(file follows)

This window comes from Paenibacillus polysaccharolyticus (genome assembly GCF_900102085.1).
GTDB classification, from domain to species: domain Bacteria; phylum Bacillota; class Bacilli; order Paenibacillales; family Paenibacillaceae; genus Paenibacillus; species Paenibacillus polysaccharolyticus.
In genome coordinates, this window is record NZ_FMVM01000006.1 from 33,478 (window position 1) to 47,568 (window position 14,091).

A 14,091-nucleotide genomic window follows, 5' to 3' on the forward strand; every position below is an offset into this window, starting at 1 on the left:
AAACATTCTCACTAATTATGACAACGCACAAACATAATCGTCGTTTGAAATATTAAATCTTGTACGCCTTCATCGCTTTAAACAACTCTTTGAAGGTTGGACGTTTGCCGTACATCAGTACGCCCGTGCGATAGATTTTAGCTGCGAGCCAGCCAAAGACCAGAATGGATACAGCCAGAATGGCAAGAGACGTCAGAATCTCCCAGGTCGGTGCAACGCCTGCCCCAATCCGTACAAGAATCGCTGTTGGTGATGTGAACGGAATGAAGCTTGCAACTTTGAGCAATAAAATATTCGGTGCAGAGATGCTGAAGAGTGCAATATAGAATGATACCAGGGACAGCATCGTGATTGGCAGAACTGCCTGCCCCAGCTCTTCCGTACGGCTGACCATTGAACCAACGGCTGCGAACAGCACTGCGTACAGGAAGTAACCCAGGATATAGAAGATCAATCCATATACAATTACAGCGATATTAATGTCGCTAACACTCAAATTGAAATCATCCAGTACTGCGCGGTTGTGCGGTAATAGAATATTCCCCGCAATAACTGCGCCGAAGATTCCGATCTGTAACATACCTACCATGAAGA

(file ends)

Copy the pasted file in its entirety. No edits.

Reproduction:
This window comes from Paenibacillus polysaccharolyticus (genome assembly GCF_900102085.1).
GTDB classification, from domain to species: domain Bacteria; phylum Bacillota; class Bacilli; order Paenibacillales; family Paenibacillaceae; genus Paenibacillus; species Paenibacillus polysaccharolyticus.
In genome coordinates, this window is record NZ_FMVM01000006.1 from 33,478 (window position 1) to 47,568 (window position 14,091).

A 14,091-nucleotide genomic window follows, 5' to 3' on the forward strand; every position below is an offset into this window, starting at 1 on the left:
AAACATTCTCACTAATTATGACAACGCACAAACATAATCGTCGTTTGAAATATTAAATCTTGTACGCCTTCATCGCTTTAAACAACTCTTTGAAGGTTGGACGTTTGCCGTACATCAGTACGCCCGTGCGATAGATTTTAGCTGCGAGCCAGCCAAAGACCAGAATGGATACAGCCAGAATGGCAAGAGACGTCAGAATCTCCCAGGTCGGTGCAACGCCTGCCCCAATCCGTACAAGAATCGCTGTTGGTGATGTGAACGGAATGAAGCTTGCAACTTTGAGCAATAAAATATTCGGTGCAGAGATGCTGAAGAGTGCAATATAGAATGATACCAGGGACAGCATCGTGATTGGCAGAACTGCCTGCCCCAGCTCTTCCGTACGGCTGACCATTGAACCAACGGCTGCGAACAGCACTGCGTACAGGAAGTAACCCAGGATATAGAAGATCAATCCATATACAATTACAGCGATATTAATGTCGCTAACACTCAAATTGAAATCATCCAGTACTGCGCGGTTGTGCGGTAATAGAATATTCCCCGCAATAACTGCGCCGAAGATTCCGATCTGTAACATACCTACCATGAAGA